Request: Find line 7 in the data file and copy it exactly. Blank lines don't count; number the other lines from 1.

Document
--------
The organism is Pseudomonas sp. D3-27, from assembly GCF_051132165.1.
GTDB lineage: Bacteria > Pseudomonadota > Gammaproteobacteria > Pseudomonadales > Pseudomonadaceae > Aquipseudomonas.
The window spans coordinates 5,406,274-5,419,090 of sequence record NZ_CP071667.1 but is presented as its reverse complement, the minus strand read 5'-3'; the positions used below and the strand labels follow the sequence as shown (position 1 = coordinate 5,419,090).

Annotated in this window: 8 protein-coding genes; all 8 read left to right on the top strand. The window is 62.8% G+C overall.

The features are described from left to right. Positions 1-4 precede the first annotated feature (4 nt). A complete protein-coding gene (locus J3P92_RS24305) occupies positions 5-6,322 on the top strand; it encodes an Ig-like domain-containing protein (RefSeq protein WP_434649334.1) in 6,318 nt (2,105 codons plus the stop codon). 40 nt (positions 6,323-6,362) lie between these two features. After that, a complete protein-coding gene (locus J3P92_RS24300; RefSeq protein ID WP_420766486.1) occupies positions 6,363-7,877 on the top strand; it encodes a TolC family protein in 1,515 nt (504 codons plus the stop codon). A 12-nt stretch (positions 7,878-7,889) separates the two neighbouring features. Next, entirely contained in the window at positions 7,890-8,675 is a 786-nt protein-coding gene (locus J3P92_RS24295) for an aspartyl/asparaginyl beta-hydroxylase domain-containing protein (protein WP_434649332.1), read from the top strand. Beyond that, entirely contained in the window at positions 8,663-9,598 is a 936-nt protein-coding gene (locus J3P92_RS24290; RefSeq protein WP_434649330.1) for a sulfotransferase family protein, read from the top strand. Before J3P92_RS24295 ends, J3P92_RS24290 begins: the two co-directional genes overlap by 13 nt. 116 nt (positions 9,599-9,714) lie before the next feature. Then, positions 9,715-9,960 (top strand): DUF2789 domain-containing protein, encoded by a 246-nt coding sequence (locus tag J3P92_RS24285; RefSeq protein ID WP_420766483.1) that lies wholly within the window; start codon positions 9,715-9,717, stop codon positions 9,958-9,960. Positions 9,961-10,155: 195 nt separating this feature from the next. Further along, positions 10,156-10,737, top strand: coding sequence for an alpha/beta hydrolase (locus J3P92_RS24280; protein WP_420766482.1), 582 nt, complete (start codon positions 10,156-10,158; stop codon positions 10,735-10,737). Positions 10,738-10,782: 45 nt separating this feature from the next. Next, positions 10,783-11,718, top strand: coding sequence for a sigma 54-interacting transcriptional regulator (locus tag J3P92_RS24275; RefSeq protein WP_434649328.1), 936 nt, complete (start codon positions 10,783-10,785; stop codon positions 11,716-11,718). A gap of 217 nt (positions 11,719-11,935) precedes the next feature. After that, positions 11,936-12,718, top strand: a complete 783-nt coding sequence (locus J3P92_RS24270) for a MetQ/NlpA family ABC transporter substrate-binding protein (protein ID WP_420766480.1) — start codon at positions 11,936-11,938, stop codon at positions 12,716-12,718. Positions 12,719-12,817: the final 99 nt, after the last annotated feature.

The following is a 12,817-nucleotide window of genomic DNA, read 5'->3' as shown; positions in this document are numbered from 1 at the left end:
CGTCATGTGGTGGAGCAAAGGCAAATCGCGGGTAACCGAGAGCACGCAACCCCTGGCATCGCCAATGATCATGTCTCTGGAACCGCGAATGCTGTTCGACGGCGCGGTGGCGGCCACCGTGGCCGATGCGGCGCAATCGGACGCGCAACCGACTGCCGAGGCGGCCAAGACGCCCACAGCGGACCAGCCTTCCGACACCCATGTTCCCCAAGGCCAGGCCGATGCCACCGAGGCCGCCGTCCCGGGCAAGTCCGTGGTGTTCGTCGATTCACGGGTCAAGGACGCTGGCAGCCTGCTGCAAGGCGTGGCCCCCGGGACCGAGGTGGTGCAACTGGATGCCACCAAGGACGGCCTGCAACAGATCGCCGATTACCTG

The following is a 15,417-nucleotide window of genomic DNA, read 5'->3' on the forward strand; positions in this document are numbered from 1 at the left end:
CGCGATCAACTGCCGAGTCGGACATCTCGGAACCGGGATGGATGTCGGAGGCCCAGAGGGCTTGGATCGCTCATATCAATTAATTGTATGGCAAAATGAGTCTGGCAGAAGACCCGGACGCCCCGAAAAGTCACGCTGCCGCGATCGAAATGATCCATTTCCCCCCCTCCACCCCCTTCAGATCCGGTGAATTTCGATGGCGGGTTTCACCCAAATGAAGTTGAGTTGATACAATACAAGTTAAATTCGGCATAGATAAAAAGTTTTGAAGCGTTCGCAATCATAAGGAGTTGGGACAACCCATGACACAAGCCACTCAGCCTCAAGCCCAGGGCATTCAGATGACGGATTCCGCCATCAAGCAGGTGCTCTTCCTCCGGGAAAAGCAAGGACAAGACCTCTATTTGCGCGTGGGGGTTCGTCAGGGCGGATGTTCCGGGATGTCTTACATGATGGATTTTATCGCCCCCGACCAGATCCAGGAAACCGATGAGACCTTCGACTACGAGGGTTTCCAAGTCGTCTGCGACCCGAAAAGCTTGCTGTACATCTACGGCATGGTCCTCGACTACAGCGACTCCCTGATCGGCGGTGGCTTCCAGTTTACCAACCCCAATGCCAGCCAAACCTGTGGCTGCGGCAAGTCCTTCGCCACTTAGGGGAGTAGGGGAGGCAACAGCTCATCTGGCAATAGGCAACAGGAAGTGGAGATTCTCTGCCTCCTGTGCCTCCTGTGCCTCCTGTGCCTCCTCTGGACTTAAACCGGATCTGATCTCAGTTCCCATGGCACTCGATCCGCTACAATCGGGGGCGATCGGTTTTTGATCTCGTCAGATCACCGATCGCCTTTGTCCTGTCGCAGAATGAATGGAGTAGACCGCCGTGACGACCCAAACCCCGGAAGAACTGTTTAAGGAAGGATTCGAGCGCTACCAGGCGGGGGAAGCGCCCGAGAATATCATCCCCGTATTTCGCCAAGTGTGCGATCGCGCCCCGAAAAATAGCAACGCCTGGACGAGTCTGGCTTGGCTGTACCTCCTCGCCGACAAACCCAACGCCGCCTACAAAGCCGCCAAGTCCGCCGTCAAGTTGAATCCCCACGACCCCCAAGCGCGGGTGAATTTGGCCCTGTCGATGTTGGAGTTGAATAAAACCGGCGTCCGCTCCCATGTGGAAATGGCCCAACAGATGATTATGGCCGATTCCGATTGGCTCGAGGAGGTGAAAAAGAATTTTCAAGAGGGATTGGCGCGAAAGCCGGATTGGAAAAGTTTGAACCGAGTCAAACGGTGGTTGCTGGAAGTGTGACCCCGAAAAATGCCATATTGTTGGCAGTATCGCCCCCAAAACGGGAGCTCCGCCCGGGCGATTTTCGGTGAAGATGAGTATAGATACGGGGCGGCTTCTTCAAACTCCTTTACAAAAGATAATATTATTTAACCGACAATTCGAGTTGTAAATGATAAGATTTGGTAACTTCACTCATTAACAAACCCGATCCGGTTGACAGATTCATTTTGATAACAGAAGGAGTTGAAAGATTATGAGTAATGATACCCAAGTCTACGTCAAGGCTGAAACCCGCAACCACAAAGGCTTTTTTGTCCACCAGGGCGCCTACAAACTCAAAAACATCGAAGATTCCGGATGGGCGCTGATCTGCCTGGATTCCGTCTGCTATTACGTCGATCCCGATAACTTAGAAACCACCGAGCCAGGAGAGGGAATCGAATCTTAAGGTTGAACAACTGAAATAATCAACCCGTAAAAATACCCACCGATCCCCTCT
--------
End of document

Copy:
CGTCATGTGGTGGAGCAAAGGCAAATCGCGGGTAACCGAGAGCACGCAACCCCTGGCATCGCCAATGATCATGTCTCTGGAACCGCGAATGCTGTTCGACGGCGCGGTGGCGGCCACCGTGGCCGATGCGGCGCAATCGGACGCGCAACCGACTGCCGAGGCGGCCAAGACGCCCACAGCGGACCAGCCTTCCGACACCCATGTTCCCCAAGGCCAGGCCGATGCCACCGAGGCCGCCGTCCCGGGCAAGTCCGTGGTGTTCGTCGATTCACGGGTCAAGGACGCTGGCAGCCTGCTGCAAGGCGTGGCCCCCGGGACCGAGGTGGTGCAACTGGATGCCACCAAGGACGGCCTGCAACAGATCGCCGATTACCTG